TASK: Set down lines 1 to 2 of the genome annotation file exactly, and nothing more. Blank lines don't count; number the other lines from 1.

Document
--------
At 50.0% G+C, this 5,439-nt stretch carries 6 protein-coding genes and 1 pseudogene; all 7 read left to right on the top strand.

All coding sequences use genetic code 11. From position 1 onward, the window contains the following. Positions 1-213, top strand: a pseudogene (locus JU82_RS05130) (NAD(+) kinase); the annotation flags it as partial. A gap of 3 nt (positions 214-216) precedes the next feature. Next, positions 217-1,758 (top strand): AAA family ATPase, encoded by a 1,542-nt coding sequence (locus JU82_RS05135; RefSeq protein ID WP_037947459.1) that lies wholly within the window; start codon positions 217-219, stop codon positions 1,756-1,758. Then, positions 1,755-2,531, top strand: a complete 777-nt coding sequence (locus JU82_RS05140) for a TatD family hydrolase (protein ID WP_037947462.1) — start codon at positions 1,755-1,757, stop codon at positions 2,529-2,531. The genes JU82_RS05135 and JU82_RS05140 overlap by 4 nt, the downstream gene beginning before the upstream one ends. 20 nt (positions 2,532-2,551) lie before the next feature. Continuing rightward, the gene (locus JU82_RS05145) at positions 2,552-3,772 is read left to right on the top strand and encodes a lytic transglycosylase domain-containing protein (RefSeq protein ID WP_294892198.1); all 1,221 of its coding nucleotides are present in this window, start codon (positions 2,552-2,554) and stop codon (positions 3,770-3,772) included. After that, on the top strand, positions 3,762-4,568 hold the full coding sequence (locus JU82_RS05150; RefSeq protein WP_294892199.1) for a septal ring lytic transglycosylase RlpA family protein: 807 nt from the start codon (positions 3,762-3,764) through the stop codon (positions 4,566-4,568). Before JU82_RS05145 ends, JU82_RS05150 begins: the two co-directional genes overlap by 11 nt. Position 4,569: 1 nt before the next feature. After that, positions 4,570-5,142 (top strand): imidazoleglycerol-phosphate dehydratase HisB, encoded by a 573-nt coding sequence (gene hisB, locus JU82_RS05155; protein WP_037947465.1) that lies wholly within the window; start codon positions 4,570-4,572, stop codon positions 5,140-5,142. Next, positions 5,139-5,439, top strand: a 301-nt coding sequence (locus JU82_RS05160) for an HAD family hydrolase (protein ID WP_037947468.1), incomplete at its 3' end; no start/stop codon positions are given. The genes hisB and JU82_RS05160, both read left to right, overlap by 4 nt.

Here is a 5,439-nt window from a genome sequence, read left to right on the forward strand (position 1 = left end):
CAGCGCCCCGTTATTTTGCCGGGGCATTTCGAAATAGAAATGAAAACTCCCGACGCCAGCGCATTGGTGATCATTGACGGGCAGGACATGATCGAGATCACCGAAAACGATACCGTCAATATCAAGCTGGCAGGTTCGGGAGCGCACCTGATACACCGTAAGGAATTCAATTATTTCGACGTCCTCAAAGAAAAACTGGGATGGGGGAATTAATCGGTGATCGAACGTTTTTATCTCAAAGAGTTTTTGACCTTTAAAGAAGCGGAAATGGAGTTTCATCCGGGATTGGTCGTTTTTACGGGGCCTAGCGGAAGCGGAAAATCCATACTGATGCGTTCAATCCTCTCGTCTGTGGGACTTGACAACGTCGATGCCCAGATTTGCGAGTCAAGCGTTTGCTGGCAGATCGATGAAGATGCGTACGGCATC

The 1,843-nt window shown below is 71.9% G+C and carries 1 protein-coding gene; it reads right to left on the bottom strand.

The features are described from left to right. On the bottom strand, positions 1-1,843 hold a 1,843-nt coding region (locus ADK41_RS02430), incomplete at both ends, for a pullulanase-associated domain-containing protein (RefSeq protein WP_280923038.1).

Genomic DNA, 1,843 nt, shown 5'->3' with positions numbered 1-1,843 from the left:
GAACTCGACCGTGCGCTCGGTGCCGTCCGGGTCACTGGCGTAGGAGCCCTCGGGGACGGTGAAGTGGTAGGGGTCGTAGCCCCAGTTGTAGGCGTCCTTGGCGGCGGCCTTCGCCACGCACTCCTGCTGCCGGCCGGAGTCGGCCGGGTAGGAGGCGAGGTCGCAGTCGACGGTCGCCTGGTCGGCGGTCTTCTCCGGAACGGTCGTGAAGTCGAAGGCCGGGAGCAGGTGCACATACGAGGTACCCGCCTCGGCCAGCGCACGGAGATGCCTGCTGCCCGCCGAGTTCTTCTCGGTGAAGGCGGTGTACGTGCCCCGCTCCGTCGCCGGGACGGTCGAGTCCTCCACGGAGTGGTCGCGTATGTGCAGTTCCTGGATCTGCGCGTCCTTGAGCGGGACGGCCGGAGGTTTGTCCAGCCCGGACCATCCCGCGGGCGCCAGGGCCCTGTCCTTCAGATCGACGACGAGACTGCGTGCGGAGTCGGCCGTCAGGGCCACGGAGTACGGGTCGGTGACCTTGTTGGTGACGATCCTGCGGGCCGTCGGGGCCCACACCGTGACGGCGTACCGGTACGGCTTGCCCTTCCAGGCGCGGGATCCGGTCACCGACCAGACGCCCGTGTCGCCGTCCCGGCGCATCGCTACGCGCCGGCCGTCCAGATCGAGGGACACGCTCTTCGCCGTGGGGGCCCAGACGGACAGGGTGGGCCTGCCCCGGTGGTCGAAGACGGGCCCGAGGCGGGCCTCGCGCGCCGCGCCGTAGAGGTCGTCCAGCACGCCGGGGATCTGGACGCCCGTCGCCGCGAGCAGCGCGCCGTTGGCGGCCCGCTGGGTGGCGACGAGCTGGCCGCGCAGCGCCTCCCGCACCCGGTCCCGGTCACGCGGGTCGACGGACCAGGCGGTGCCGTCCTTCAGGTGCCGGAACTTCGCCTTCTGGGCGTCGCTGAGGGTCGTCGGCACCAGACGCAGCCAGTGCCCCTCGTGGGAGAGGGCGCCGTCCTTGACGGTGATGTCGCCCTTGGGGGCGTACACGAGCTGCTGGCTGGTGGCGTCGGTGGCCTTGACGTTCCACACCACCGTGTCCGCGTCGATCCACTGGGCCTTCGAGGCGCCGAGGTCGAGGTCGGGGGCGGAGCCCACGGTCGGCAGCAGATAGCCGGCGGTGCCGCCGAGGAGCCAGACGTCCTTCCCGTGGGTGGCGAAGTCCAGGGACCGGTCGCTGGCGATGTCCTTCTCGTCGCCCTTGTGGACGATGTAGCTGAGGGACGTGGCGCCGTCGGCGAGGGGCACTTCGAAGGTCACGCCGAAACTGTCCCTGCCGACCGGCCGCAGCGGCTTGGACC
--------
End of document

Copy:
At 50.0% G+C, this 5,439-nt stretch carries 6 protein-coding genes and 1 pseudogene; all 7 read left to right on the top strand.

All coding sequences use genetic code 11. From position 1 onward, the window contains the following. Positions 1-213, top strand: a pseudogene (locus JU82_RS05130) (NAD(+) kinase); the annotation flags it as partial. A gap of 3 nt (positions 214-216) precedes the next feature. Next, positions 217-1,758 (top strand): AAA family ATPase, encoded by a 1,542-nt coding sequence (locus JU82_RS05135; RefSeq protein ID WP_037947459.1) that lies wholly within the window; start codon positions 217-219, stop codon positions 1,756-1,758. Then, positions 1,755-2,531, top strand: a complete 777-nt coding sequence (locus JU82_RS05140) for a TatD family hydrolase (protein ID WP_037947462.1) — start codon at positions 1,755-1,757, stop codon at positions 2,529-2,531. The genes JU82_RS05135 and JU82_RS05140 overlap by 4 nt, the downstream gene beginning before the upstream one ends. 20 nt (positions 2,532-2,551) lie before the next feature. Continuing rightward, the gene (locus JU82_RS05145) at positions 2,552-3,772 is read left to right on the top strand and encodes a lytic transglycosylase domain-containing protein (RefSeq protein ID WP_294892198.1); all 1,221 of its coding nucleotides are present in this window, start codon (positions 2,552-2,554) and stop codon (positions 3,770-3,772) included. After that, on the top strand, positions 3,762-4,568 hold the full coding sequence (locus JU82_RS05150; RefSeq protein WP_294892199.1) for a septal ring lytic transglycosylase RlpA family protein: 807 nt from the start codon (positions 3,762-3,764) through the stop codon (positions 4,566-4,568). Before JU82_RS05145 ends, JU82_RS05150 begins: the two co-directional genes overlap by 11 nt. Position 4,569: 1 nt before the next feature. After that, positions 4,570-5,142 (top strand): imidazoleglycerol-phosphate dehydratase HisB, encoded by a 573-nt coding sequence (gene hisB, locus JU82_RS05155; protein WP_037947465.1) that lies wholly within the window; start codon positions 4,570-4,572, stop codon positions 5,140-5,142. Next, positions 5,139-5,439, top strand: a 301-nt coding sequence (locus JU82_RS05160) for an HAD family hydrolase (protein ID WP_037947468.1), incomplete at its 3' end; no start/stop codon positions are given. The genes hisB and JU82_RS05160, both read left to right, overlap by 4 nt.